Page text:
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The Netherlands will go into "lockdown" over the Christmas period to try to stop a surge of the Omicron coronavirus variant, Dutch Prime Minister Mark Rutte said this evening.
All non-essential shops, restaurants, bars, cinemas, museums and theatres must shut from tomorrow until 14 January, while schools must close until at least 9 January, Mr Rutte said.
The number of guests that people are allowed in their house is also being cut from four to two, except for on Christmas Day.
"I stand here tonight in a sombre mood. To sum it up in one sentence, the Netherlands will go back into lockdown from tomorrow," Mr Rutte told a televised press conference.
"The Netherlands is again shutting down. It is inevitable with the fifth wave and with Omicron spreading even faster than we had feared. We must now intervene as a precaution," he said.
The head of the Dutch outbreak management team, Jaap van Dissel, told the news conference that the Omicron variant would overtake the Delta strain to become dominant in the Netherlands by the end of the year.
Earlier today, the Dutch hit the shops as they prepared for the announcement of a Christmas lockdown.
The main shopping street in Leiden, 20 kilometres from the capital The Hague, was thronged with people looking for last-minute gifts. Some stores, selling toys or luxury skin care and cosmetics, had queues outside.
Municipal authorities in the port city of Rotterdam urged shoppers via Twitter to stay at home because the city centre was "too busy".
Omicron doubling in areas with local spread – WHO
The Omicron coronavirus variant has been reported in 89 countries and the number of cases is doubling in 1.5 to three days in areas with community transmission, the World Health Organization (WHO) has said.
Omicron is spreading rapidly in countries with high levels of population immunity, but it is unclear if this is due to the virus' ability to evade immunity, its inherent increased transmissibility or a combination of both, the WHO said in an update.
The agency designated Omicron a variant of concern on 26 November, soon after it was first detected, and much is still not known about it, including the severity of the illness it causes.
"There are still limited data on the clinical severity of Omicron," the WHO said.
"More data are needed to understand the severity profile and how severity is impacted by vaccination and pre-existing immunity.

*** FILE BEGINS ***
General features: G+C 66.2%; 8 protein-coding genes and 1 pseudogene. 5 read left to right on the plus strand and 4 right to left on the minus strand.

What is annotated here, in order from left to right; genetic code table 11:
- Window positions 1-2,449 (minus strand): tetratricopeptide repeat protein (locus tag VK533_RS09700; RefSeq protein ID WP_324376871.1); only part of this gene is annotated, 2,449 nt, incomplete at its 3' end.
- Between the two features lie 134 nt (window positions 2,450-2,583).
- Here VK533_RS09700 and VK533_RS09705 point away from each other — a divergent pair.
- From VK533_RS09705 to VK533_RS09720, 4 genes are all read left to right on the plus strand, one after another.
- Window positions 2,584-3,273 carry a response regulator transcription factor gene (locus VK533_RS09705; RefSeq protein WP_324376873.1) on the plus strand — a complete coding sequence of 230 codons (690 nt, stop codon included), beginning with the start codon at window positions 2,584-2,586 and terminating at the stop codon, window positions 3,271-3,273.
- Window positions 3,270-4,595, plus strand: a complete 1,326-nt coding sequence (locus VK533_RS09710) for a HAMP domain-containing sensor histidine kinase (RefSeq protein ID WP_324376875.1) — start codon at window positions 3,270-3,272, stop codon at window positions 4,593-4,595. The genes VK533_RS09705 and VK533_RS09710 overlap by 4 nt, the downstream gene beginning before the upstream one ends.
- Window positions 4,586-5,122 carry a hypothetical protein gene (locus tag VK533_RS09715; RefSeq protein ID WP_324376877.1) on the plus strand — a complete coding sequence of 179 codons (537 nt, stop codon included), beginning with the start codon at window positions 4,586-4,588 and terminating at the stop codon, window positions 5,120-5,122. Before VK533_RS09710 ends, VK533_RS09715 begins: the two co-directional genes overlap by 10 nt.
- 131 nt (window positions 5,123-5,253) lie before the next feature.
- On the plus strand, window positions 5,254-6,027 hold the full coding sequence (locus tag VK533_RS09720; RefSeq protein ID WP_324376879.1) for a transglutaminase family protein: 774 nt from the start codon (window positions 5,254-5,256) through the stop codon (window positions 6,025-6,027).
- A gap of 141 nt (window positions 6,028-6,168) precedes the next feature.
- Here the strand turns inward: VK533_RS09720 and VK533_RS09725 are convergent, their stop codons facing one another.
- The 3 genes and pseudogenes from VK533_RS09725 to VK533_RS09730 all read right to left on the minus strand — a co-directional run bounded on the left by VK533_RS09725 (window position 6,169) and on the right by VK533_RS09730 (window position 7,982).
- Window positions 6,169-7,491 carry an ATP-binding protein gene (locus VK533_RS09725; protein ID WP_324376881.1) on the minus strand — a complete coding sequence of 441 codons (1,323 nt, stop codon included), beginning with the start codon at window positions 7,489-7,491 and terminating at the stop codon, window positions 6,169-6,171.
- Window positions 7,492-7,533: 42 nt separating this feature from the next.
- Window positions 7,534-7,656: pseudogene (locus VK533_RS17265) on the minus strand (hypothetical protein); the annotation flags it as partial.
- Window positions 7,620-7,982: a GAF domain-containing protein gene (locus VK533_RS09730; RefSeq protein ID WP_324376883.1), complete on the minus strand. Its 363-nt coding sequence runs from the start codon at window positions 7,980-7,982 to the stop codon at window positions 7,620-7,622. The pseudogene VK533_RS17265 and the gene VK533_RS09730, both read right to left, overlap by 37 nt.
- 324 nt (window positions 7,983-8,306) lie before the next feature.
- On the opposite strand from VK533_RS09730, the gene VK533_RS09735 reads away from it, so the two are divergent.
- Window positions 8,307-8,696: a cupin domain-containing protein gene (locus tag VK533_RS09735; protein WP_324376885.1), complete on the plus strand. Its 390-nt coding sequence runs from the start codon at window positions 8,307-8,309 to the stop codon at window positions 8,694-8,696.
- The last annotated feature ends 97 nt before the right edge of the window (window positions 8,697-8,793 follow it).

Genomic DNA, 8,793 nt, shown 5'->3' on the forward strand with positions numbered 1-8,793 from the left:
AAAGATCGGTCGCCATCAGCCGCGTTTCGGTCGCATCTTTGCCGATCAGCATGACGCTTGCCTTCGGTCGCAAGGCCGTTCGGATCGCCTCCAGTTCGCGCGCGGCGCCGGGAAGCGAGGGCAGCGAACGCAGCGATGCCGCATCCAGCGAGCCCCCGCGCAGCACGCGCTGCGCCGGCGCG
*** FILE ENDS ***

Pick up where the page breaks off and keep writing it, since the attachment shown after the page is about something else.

"There are still limited available data, and no peer-reviewed evidence, on vaccine efficacy or effectiveness to date for Omicron."
The WHO warned that with cases rising so rapidly, hospitals could be overwhelmed in some places.
"Hospitalisations in the UK and South Africa continue to rise, and given rapidly increasing case counts, it is possible that many healthcare systems may become quickly overwhelmed," it said.
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10% of new French suspected to be Omicron
The Omicron coronavirus variant is now suspected to be responsible for up to 10% of new confirmed Covid-19 cases in France, according to the country's health minister.
Olivier Veran said that the new variant is the main reason behind plans for stricter health requirements for entering some venues.
The new vaccination pass set to be introduced early next year will require people to show proof of vaccination to enter restaurants and long-distance public transport.
Under the current regulations, a recent negative Covid-19 test is sufficient for entering many indoor public places.
Plans for the new pass were announced by Prime Minister Jean Castex yesterday.
Speaking on France Inter radio, Mr Veran also said he expected that early next week the French health authority will give the green light to start offering coronavirus vaccinations to children aged five to 11.
For now, only children with serious health conditions or additional health risks can be given the shots.
Mr Veran said he hoped that voluntary vaccination for all children could start on 22 December.
Meanwhile, Ukraine has detected its first case of the Omicron variant, Health Minister Viktor Lyashko has said.
The infected person recently returned to Ukraine from the United Arab Emirates, Mr Lyashko said on Facebook.
So far, Ukraine has reported 3.6 million cases of Covid-19 and 92,929 deaths.
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